Two very important consequences follow from the provisions of this section:
First. The naturalization abroad of a Frenchman who has not complied with the French military laws is void unless he has beforehand secured the authorization of his Government.[Page 278]
Formerly the French Government admitted, although reluctantly and only after being pressed, that a Frenchman naturalized abroad was disqualified from serving in the French Army, and when cases of this kind were brought before French courts of justice they invariably decided them in that sense, because the old statute did not allow them to do otherwise. Now this door is shut. An American citizen of French origin called to perform military service in France can no longer be released by applying to the courts, which will have to be governed by the new statute.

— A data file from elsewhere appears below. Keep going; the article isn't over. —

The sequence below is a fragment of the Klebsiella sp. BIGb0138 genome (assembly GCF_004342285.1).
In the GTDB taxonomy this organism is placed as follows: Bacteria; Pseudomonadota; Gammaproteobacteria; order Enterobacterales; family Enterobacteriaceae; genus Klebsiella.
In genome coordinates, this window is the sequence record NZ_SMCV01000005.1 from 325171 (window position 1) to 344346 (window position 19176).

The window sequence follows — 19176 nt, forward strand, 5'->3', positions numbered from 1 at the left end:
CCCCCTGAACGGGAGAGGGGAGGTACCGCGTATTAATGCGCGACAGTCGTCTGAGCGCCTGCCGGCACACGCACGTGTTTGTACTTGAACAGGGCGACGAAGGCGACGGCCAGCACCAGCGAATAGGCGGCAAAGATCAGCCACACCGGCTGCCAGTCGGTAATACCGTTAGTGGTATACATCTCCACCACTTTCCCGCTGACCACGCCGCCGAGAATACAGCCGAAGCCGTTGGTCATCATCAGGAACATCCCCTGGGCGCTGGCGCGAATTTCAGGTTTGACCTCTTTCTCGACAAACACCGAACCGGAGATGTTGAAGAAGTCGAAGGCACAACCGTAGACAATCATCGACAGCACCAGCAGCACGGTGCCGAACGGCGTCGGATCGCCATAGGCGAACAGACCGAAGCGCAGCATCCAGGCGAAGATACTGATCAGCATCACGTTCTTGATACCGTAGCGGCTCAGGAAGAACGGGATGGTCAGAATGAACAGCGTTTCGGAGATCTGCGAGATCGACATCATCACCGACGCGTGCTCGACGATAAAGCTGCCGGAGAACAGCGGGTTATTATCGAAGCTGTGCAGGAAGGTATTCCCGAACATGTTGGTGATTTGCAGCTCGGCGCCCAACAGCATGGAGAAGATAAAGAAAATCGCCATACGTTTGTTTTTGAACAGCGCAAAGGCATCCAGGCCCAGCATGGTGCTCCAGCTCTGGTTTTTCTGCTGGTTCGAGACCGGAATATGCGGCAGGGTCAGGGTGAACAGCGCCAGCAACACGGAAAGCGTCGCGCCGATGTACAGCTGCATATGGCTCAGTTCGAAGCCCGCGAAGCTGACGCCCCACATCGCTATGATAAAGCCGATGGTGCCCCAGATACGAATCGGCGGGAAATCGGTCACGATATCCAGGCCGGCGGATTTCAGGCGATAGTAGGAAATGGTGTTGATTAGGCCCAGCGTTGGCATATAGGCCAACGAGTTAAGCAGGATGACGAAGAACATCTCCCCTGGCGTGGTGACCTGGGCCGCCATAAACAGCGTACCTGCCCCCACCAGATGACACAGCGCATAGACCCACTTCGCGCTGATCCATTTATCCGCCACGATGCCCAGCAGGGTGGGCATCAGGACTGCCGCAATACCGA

Second. No Frenchman can now be considered as having lost his original national character simply by the effect of the laws of another country. The new law requires that he shall be a party to the act; he must apply for his naturalization or do something of his own free will to obtain it. Native Americans of French parentage are not, therefore, Americans in the eye of the new statute, and are liable to military service in France. For the same reason the minor children of a Frenchman who acquires American citizenship are held to be not Americans, but French.
iv.—how french citizenship is resumed.